SIOUX FALLS, S.D. (KELO) — Night owls and early birds alike were treated to a spectacle in the sky Wednesday morning.
There was a supermoon, when the moon is at its closest point to earth at the same time it is a full moon. Alongside the supermoon, there was a total lunar eclipse, when the sun and moon occupy precise positions on opposite sides of the earth.
One Sioux Falls-based astrophotographer sent KELOLAND News his photos of the eclipse. You can see Tony Wilber’s photos in a slideshow below.
This was Wilber’s first time taking photos of an eclipse, but the date was marked on his calendar for a few months. He and a friend drove west of Sioux Falls at 3:30 a.m. and found a good flat spot.
“It was super cool,” Wilber said. “We slowly just watched the shadow move across for about two hours. It was pretty wild.”
He used his camera, a tripod with a 10-pound weight to hold it steady and a telescope.
“It’s a small telescope relative to what’s out there but it’s good for moon shots,” Wilber said.
According to NASA Jet Propulsion Laboratory, most of western South Dakota was able to witness a total eclipse, while eastern South Dakota witnessed a partial eclipse.
At the end of the eclipse, Wilber said the sun was rising on one side of the horizon, while the moon was setting on the other.
A wedding proposal leads to a new hobby
Wilber, a Washington High School grad, said he’s always been interested in space. But has only recently embraced the hobby of astrophotography.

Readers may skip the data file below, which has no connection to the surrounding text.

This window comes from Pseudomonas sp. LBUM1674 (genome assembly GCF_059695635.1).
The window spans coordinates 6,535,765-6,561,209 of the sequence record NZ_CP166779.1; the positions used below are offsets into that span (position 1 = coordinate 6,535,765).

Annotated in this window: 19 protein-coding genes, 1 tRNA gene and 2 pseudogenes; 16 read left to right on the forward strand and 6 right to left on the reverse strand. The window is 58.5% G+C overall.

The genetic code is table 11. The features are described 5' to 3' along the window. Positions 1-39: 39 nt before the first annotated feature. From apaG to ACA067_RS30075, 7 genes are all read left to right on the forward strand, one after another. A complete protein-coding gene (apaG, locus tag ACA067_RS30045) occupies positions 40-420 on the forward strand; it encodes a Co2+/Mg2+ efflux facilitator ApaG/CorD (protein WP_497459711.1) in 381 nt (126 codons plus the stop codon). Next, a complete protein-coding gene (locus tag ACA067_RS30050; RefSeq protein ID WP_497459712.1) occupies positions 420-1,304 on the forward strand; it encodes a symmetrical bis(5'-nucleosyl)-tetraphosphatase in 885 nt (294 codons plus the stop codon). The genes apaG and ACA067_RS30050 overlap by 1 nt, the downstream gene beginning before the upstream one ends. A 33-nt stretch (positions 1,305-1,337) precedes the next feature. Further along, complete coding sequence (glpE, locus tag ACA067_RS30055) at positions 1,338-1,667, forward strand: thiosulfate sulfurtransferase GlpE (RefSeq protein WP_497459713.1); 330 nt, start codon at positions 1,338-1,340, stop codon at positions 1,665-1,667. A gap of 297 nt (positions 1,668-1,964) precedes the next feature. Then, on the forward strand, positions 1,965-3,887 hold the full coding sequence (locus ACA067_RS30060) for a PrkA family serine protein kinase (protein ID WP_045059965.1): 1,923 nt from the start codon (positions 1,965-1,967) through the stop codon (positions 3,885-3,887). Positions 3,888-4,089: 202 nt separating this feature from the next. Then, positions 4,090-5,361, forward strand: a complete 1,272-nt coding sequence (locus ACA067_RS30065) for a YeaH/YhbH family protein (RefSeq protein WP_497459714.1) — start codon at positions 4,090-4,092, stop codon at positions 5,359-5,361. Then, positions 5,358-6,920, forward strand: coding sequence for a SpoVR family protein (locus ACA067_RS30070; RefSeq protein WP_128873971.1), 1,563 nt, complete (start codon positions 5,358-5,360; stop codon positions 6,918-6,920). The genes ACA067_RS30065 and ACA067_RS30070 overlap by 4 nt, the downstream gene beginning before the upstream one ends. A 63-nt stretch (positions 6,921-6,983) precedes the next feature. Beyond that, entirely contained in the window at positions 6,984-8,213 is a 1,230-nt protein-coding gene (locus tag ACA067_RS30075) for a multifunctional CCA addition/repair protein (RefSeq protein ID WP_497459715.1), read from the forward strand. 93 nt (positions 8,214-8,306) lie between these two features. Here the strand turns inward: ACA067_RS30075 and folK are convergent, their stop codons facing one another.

He said he came upon astrophotography while coming up with proposal ideas for his now wife. Wilber reached out to another South Dakota photographer — Aaron Groen — to help execute his perfect wedding proposal.
Groen snapped what Wilber called his “favorite photo ever.” It’s Wilber one one knee proposing to Tessa next to Lake Hanson, with the glow of the stars in the background.
“I thought it would be really cool to propose under the stars,” said Wilber, who was taught the basics of astrophotography by Groen. “From there I looked into more and did some research. I bought my first camera and lens and started doing it, trial and error. We’re blessed with dark skies out in South Dakota so you don’t have to go too far for some cool shots.”
With his first eclipse photos behind him, Wilber said he’s looking to continue to upgrade his equipment to take more deep space photos. He said he’s looking to buy a tracker that will allow for longer exposures from his camera.
Wilber has more photos of astronomical objects in the South Dakota sky on his Instagram page at astro_tonywilber.